The US Port Security Bill could result in $20,000 (£12,900) fines for vessel owners and operators who describe their freight incorrectly, warn marine and transit lawyers.

Davies Lavery solicitors Kay Pysden and Samuel Perez- Goldzveig said the Bill, which has not yet been passed, would result in strict penalties if incorrect information was given to US Customs.

The Bill was mooted after the 11 September attacks increased fears about terrorists targeting US trade centres such as ports.

"Terms such as `freight of all kind', `hazardous, but not other specified' and `said to contain' or any description that does not provide adequate information regarding the mechandise on any manifest required by the customs service will be prohibited," Pysden said.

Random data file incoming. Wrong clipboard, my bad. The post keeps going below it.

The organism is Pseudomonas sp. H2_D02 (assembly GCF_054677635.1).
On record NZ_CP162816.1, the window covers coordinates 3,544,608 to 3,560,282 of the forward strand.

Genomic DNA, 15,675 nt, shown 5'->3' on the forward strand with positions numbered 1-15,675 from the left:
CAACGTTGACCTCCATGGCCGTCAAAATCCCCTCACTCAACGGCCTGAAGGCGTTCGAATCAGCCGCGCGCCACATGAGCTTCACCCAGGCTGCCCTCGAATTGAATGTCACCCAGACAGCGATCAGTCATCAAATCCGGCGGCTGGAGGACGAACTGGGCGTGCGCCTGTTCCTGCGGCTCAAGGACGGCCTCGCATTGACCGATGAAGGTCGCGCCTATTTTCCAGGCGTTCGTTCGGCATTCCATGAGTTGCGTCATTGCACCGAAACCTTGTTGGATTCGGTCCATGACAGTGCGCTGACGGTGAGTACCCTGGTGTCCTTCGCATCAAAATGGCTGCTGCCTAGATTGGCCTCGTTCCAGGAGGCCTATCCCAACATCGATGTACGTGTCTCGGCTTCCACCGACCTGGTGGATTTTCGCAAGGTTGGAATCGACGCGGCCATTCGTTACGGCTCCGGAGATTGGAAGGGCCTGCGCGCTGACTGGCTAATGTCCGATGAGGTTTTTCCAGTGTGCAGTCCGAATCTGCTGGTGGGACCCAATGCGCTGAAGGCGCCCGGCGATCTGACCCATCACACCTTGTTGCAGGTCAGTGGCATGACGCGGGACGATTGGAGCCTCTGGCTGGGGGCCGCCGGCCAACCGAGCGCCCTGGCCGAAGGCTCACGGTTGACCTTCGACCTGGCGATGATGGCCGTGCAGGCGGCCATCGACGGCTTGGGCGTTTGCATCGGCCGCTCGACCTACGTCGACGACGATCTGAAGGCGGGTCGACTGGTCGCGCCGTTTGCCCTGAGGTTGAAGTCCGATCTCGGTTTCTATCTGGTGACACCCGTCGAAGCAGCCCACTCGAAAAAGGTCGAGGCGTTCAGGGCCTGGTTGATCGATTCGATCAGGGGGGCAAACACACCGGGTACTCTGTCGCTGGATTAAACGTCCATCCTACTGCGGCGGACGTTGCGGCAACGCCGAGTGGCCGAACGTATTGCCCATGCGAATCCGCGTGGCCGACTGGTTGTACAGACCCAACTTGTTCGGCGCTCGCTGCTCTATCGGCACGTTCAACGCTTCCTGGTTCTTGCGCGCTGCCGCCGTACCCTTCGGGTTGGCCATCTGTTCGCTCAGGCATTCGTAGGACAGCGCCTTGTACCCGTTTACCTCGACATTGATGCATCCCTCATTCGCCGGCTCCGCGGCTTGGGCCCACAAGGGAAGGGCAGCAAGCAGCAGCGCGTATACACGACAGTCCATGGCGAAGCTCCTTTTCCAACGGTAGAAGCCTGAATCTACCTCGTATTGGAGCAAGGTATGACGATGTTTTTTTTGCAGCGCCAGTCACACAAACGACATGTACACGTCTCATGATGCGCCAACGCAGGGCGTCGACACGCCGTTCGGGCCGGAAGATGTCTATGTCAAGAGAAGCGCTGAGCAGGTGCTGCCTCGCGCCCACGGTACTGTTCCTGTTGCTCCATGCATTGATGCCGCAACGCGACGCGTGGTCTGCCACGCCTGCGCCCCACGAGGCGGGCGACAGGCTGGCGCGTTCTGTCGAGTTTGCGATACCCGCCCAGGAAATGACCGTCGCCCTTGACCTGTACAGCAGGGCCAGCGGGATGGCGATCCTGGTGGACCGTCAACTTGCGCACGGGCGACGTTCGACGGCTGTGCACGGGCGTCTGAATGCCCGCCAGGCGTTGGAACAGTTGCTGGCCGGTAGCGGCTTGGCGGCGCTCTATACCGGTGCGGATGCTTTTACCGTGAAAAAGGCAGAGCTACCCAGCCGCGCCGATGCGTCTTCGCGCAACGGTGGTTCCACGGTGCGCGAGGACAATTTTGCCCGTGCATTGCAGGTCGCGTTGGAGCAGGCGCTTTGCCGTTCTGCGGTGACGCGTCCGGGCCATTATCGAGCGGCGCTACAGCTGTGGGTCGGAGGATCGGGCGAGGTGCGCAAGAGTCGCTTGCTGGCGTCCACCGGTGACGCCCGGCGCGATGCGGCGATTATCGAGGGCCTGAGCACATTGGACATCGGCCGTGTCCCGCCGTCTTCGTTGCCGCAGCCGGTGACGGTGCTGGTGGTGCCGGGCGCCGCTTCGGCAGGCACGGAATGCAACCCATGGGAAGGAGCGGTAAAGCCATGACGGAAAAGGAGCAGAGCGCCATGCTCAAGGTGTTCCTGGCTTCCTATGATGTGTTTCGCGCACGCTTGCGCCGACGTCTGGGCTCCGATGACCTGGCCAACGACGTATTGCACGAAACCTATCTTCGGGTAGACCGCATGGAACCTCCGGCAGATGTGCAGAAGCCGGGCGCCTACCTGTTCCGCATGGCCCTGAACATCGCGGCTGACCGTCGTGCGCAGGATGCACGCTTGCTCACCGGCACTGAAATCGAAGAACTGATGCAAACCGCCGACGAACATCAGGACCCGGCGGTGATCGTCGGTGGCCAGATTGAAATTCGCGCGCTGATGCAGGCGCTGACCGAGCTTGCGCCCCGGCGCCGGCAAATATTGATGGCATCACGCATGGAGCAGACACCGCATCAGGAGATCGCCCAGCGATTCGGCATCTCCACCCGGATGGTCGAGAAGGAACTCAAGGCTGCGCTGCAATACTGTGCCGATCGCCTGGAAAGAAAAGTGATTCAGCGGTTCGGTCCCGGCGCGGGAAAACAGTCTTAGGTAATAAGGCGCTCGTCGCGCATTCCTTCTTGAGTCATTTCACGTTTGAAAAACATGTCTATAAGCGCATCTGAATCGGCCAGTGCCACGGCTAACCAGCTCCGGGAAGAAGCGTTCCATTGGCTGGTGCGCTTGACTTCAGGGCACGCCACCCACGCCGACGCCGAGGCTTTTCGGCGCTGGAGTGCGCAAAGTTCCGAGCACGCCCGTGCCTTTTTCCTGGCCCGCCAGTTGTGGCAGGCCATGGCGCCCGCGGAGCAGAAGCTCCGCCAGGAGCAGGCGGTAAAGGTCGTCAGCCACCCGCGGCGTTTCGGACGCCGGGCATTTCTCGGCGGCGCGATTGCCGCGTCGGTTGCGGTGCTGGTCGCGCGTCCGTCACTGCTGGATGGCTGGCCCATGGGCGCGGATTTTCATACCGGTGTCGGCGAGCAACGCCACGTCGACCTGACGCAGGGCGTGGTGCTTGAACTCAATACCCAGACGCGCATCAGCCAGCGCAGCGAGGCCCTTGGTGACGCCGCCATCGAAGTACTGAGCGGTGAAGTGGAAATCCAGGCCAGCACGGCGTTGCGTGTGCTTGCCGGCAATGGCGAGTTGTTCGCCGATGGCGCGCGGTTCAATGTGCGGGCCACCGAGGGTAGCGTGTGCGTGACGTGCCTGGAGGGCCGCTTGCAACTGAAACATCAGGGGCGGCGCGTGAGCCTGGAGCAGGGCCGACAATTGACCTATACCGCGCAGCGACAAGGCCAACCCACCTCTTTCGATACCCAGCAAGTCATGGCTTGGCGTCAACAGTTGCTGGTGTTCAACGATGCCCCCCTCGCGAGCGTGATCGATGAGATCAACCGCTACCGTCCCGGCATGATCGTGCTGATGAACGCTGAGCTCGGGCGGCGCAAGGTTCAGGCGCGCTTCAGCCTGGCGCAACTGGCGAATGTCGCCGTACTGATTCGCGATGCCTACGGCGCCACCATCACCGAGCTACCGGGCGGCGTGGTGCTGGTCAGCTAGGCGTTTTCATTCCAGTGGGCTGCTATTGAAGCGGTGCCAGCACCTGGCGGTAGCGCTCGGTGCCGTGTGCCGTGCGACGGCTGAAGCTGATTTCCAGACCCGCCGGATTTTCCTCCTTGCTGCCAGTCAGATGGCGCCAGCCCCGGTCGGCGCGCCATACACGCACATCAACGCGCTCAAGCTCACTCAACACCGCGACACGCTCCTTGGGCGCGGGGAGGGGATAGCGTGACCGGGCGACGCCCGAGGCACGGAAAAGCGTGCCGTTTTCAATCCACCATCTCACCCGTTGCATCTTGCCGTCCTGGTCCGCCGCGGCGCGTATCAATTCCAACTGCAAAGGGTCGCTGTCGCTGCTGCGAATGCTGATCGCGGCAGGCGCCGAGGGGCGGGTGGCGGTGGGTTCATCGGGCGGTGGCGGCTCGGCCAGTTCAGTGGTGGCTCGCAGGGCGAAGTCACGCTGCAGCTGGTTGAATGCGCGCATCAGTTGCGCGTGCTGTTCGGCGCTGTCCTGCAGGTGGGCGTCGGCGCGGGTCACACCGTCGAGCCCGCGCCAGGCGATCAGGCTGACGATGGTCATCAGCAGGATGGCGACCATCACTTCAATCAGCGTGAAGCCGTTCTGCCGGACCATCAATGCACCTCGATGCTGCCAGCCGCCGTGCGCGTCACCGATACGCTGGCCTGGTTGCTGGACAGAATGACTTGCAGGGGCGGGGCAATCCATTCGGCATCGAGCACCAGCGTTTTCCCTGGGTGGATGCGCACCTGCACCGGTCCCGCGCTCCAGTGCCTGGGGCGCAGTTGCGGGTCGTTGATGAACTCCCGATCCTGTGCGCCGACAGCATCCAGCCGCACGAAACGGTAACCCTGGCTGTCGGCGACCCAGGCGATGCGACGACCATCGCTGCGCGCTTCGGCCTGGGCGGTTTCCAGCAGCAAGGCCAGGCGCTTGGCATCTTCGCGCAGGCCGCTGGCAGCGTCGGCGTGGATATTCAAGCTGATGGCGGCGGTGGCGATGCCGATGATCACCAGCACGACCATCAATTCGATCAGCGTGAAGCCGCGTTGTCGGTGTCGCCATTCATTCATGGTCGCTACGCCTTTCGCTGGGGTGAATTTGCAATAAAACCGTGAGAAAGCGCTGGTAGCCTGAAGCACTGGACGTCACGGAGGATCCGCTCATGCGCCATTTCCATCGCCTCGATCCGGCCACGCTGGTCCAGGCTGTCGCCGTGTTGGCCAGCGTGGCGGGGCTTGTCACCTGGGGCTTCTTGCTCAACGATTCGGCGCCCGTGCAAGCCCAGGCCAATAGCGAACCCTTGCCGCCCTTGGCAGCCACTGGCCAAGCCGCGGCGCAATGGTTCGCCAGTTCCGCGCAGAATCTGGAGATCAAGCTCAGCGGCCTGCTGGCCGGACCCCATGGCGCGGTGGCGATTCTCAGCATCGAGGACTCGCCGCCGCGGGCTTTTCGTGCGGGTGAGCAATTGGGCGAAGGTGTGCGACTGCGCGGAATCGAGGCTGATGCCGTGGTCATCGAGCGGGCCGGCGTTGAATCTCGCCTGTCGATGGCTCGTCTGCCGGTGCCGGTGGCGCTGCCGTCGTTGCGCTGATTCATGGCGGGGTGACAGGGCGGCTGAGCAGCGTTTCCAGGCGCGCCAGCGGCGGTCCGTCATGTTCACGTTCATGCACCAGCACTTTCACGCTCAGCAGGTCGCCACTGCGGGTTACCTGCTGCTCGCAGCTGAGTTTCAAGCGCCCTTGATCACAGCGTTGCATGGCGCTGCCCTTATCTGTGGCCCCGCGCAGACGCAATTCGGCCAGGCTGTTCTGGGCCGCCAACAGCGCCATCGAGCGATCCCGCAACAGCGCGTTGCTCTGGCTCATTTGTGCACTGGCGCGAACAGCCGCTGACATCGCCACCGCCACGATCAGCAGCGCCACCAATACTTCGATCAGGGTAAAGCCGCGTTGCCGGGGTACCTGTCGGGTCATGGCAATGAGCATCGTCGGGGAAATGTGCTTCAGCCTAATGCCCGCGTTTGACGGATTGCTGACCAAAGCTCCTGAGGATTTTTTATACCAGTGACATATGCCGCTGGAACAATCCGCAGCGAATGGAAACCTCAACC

"Detailed attention will have to be paid to freight documentation as numerous customary phrases are intended by this draft legislation to be phased out."

The Bill also sets out that 10%of all merchandise carried on any vessel must be manually examined.

The home of American football team Tampa Bay Buccaneers, Raymond James Stadium, has lost its insurance cover after insurer US-based K&K Insurance decided to pull out of stadium insurance because of insufficient capacity.

The stadium owners have until 1 October to find cover.